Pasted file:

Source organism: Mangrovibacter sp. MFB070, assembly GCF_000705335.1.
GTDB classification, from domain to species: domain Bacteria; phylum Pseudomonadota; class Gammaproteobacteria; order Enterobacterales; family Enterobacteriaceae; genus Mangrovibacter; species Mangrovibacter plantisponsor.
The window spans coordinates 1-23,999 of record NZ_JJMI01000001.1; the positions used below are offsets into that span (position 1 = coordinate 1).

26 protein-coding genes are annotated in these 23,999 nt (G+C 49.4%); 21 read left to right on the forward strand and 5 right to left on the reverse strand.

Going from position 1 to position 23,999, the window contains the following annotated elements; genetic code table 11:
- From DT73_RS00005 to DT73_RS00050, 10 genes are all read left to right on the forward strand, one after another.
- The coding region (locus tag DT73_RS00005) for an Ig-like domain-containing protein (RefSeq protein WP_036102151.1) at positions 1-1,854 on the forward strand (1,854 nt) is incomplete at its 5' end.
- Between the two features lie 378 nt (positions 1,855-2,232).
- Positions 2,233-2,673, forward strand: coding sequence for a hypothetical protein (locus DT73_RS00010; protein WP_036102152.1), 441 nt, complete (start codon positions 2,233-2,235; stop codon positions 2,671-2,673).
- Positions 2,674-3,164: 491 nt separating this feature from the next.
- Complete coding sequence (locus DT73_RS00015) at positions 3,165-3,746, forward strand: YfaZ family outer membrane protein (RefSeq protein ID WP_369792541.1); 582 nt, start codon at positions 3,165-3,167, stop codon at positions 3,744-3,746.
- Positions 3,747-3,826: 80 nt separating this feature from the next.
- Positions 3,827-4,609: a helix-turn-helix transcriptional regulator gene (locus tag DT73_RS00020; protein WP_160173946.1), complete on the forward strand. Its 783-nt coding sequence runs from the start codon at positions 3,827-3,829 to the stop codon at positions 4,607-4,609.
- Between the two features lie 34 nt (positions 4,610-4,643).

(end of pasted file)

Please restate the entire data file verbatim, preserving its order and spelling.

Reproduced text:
Source organism: Mangrovibacter sp. MFB070, assembly GCF_000705335.1.
GTDB classification, from domain to species: domain Bacteria; phylum Pseudomonadota; class Gammaproteobacteria; order Enterobacterales; family Enterobacteriaceae; genus Mangrovibacter; species Mangrovibacter plantisponsor.
The window spans coordinates 1-23,999 of record NZ_JJMI01000001.1; the positions used below are offsets into that span (position 1 = coordinate 1).

26 protein-coding genes are annotated in these 23,999 nt (G+C 49.4%); 21 read left to right on the forward strand and 5 right to left on the reverse strand.

Going from position 1 to position 23,999, the window contains the following annotated elements; genetic code table 11:
- From DT73_RS00005 to DT73_RS00050, 10 genes are all read left to right on the forward strand, one after another.
- The coding region (locus tag DT73_RS00005) for an Ig-like domain-containing protein (RefSeq protein WP_036102151.1) at positions 1-1,854 on the forward strand (1,854 nt) is incomplete at its 5' end.
- Between the two features lie 378 nt (positions 1,855-2,232).
- Positions 2,233-2,673, forward strand: coding sequence for a hypothetical protein (locus DT73_RS00010; protein WP_036102152.1), 441 nt, complete (start codon positions 2,233-2,235; stop codon positions 2,671-2,673).
- Positions 2,674-3,164: 491 nt separating this feature from the next.
- Complete coding sequence (locus DT73_RS00015) at positions 3,165-3,746, forward strand: YfaZ family outer membrane protein (RefSeq protein ID WP_369792541.1); 582 nt, start codon at positions 3,165-3,167, stop codon at positions 3,744-3,746.
- Positions 3,747-3,826: 80 nt separating this feature from the next.
- Positions 3,827-4,609: a helix-turn-helix transcriptional regulator gene (locus tag DT73_RS00020; protein WP_160173946.1), complete on the forward strand. Its 783-nt coding sequence runs from the start codon at positions 3,827-3,829 to the stop codon at positions 4,607-4,609.
- Between the two features lie 34 nt (positions 4,610-4,643).